alentejo monte

Buying an Aljezur farmhouse

Aljezur farmhouses for sale

Algarve west coast climate; the best weather in Europe?


Odeceixe beach

Control of the red palm weevil

Vicentina natural park wildlife

Heating options

The truth about coastal property

What is natural park Costa Vicentina?

Building and renovating in western Algarve

Portugal land scams

Fishing on the Vicentina coast

Western Algarve agriculture


Utilities in Portugal

Schools in Aljezur

 Solar home heating plans
  Solar heat start page

Solar heat control wiring

Here are a couple of very simple circuits I developed for controlling hot water flow in solar heating systems.

This circuit is to activate and control the primary circulation pump  of the collector array.
It uses adjustable thermostats readily available [E11 each from Conrad electronics, or ask your plumbing supplier].
If the first switch detects the temperature at the top of the collector is over 70C, the pump is activated on its "high" setting. if the temperature is under 70, power is shunted to the next switch, set at 60, which would run the pump at medium speed. if the temperature is under 60, power is shunted to the low switch. if the temperature is under 50, the pump is off.

solar collector pump control  

This circuit is to control which section of the stratified tank hot water is drawn from.
In this setup, each switch is set to the same temperature. Heat is drawn from the lowest point at which the temperature is high enough. So if your heating loop needs water at 60C, the hotter water above is held in reserve.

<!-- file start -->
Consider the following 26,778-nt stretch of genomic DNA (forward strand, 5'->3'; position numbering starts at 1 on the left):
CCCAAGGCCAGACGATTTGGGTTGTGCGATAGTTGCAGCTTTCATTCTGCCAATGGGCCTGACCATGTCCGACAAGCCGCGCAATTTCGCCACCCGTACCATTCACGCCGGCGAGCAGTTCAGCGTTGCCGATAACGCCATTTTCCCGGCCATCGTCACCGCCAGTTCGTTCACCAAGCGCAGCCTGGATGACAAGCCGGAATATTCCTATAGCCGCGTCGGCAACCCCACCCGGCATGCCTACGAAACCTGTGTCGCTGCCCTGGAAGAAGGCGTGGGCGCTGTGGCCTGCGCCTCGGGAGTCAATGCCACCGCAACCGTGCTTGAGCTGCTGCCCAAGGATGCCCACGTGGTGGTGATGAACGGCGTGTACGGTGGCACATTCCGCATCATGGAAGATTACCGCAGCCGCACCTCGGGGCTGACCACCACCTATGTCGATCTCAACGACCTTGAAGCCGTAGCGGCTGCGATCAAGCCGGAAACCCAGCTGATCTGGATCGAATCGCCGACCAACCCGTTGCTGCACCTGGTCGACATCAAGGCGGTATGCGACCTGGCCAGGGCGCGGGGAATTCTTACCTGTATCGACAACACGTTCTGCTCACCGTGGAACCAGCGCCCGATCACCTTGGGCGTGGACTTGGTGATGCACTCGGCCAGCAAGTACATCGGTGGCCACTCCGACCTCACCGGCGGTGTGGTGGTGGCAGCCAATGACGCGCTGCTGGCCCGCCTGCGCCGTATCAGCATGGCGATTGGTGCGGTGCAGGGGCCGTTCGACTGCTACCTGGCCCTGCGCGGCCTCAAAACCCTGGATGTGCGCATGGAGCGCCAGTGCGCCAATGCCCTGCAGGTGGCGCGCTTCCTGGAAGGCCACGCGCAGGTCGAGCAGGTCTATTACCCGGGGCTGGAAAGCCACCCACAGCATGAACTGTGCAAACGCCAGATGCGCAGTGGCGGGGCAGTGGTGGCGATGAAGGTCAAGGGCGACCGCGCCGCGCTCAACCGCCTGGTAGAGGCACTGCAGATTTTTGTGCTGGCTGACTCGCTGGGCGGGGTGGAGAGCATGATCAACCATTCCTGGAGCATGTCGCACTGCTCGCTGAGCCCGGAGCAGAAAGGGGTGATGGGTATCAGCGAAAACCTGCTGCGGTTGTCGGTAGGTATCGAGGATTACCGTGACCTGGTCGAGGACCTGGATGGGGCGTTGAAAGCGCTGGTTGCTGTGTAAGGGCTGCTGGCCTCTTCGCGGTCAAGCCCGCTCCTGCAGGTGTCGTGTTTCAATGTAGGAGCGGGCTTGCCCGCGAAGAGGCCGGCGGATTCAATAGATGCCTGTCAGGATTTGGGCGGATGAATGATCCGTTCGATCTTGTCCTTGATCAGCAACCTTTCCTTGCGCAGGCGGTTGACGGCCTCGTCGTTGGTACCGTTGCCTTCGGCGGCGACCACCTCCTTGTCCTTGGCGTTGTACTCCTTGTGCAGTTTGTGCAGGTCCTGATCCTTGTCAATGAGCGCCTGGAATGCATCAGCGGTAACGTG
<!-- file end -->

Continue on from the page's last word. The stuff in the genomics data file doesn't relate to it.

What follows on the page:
If a given section is too cool, the power is shunted to the switch above.
In this diagram, even the top valve closes if it's too cool; depending on your design, you might want to leave out the top switch and have the top valve open whenever the section below the top is too cool, even if the top of tank is also below your target temperature.
If you have big radiators or underfloor heating loops, probably you'll be able to run it at 50 or maybe even 40C. The lower you're able to set this temperature, the higher your efficiency will be.
There will need to be a second identical circuit for the domestic hot water [obviously that needs to run through a heat exchanger]. DHW will have to be 60 or 70C.
24VAC electric valves for irrigation systems sure are cheap; but I don't know if they'll hold up to the heat. Depending on the height of your tank, you could need 6 or more for heating and 6 for DHW.
The proper ones for heating systems cost 4 times more.
Return water from heating or DHW must enter the tank through a stratifier tube.

stratified heat tank flow control circuit